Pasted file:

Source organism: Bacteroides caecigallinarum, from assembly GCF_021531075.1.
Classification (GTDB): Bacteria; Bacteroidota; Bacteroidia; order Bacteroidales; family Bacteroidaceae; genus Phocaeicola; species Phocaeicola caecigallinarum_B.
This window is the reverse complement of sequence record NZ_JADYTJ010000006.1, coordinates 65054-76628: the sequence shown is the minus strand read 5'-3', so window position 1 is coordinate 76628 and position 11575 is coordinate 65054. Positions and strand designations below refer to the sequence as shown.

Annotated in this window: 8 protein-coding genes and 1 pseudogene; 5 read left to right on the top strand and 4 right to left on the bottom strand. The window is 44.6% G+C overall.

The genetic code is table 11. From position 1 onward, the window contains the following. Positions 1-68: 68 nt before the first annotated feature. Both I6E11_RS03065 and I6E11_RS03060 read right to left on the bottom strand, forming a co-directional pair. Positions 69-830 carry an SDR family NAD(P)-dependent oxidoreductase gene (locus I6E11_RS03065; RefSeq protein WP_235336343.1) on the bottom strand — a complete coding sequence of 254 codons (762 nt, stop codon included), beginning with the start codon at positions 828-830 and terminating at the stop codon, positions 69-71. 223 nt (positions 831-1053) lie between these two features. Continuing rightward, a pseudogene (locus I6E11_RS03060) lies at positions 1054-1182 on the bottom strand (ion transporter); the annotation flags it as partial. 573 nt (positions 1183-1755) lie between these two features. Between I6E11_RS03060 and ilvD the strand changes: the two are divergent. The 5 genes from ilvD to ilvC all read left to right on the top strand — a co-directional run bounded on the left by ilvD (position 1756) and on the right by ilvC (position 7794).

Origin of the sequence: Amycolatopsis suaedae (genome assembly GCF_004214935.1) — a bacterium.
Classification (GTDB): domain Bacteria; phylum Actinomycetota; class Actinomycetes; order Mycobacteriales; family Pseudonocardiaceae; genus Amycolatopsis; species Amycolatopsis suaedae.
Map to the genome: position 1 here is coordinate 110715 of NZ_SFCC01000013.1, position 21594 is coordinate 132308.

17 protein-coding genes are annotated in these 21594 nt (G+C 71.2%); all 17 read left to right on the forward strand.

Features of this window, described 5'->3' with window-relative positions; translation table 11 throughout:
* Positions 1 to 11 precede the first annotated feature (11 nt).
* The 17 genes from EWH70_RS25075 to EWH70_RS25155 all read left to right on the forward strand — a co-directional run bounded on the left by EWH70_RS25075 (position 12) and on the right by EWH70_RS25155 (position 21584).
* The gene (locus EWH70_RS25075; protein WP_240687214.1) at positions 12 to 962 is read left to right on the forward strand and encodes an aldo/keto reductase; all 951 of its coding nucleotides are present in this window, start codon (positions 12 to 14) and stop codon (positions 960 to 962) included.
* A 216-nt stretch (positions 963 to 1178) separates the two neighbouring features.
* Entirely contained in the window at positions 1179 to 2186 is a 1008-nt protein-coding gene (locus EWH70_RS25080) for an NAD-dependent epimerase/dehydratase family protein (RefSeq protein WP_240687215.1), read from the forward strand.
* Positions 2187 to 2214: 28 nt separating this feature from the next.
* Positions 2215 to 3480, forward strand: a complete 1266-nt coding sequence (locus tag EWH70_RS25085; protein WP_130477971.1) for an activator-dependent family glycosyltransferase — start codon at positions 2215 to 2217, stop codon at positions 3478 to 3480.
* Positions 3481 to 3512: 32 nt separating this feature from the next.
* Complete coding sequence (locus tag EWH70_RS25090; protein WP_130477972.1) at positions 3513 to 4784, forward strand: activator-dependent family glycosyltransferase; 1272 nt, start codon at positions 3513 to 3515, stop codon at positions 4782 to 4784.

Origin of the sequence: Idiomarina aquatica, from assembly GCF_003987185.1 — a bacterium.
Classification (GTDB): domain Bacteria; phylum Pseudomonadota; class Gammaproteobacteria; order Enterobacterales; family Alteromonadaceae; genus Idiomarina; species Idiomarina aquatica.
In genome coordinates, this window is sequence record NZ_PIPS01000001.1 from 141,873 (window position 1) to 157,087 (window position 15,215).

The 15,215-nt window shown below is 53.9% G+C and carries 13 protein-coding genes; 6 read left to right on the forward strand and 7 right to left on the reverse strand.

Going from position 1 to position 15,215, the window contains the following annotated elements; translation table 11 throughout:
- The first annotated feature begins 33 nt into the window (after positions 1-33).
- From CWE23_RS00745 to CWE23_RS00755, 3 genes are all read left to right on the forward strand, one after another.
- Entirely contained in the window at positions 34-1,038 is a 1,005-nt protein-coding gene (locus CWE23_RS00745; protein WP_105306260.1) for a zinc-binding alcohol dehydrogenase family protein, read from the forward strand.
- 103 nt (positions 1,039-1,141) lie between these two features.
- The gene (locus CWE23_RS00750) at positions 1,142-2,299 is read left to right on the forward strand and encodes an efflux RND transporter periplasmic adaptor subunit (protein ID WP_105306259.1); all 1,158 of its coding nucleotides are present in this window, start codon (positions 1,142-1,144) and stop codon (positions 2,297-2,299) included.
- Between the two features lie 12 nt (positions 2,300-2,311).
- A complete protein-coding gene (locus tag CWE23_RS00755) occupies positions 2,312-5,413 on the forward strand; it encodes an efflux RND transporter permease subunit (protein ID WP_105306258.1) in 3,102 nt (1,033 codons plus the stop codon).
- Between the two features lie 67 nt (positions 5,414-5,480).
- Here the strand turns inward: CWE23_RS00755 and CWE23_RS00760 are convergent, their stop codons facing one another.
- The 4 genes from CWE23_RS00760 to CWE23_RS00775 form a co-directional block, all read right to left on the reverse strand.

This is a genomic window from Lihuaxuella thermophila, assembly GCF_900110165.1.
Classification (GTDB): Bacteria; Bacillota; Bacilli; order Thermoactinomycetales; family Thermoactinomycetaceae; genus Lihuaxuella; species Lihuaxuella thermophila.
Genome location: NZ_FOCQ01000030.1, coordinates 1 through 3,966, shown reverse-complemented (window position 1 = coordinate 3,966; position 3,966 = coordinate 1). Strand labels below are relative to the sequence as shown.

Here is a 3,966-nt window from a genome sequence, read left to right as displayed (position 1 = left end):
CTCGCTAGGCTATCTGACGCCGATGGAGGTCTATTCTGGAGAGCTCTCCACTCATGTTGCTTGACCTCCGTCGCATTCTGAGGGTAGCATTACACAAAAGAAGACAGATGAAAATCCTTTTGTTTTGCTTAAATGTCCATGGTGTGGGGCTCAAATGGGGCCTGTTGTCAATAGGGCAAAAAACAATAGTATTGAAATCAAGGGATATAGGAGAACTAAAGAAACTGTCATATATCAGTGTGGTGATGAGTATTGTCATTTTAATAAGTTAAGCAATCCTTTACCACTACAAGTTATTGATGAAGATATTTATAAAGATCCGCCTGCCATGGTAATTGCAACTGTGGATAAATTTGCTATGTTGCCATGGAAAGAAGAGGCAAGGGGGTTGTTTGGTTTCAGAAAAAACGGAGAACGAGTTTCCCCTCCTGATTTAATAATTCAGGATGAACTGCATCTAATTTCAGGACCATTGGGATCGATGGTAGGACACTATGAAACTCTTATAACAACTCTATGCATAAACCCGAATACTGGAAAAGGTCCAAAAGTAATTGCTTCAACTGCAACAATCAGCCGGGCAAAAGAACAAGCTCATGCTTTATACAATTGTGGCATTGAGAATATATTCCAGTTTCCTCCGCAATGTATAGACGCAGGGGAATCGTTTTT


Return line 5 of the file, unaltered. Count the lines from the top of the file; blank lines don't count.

The genetic code is table 11. From position 1 onward, the window contains the following. Positions 1-68: 68 nt before the first annotated feature. Both I6E11_RS03065 and I6E11_RS03060 read right to left on the bottom strand, forming a co-directional pair. Positions 69-830 carry an SDR family NAD(P)-dependent oxidoreductase gene (locus I6E11_RS03065; RefSeq protein WP_235336343.1) on the bottom strand — a complete coding sequence of 254 codons (762 nt, stop codon included), beginning with the start codon at positions 828-830 and terminating at the stop codon, positions 69-71. 223 nt (positions 831-1053) lie between these two features. Continuing rightward, a pseudogene (locus I6E11_RS03060) lies at positions 1054-1182 on the bottom strand (ion transporter); the annotation flags it as partial. 573 nt (positions 1183-1755) lie between these two features. Between I6E11_RS03060 and ilvD the strand changes: the two are divergent. The 5 genes from ilvD to ilvC all read left to right on the top strand — a co-directional run bounded on the left by ilvD (position 1756) and on the right by ilvC (position 7794).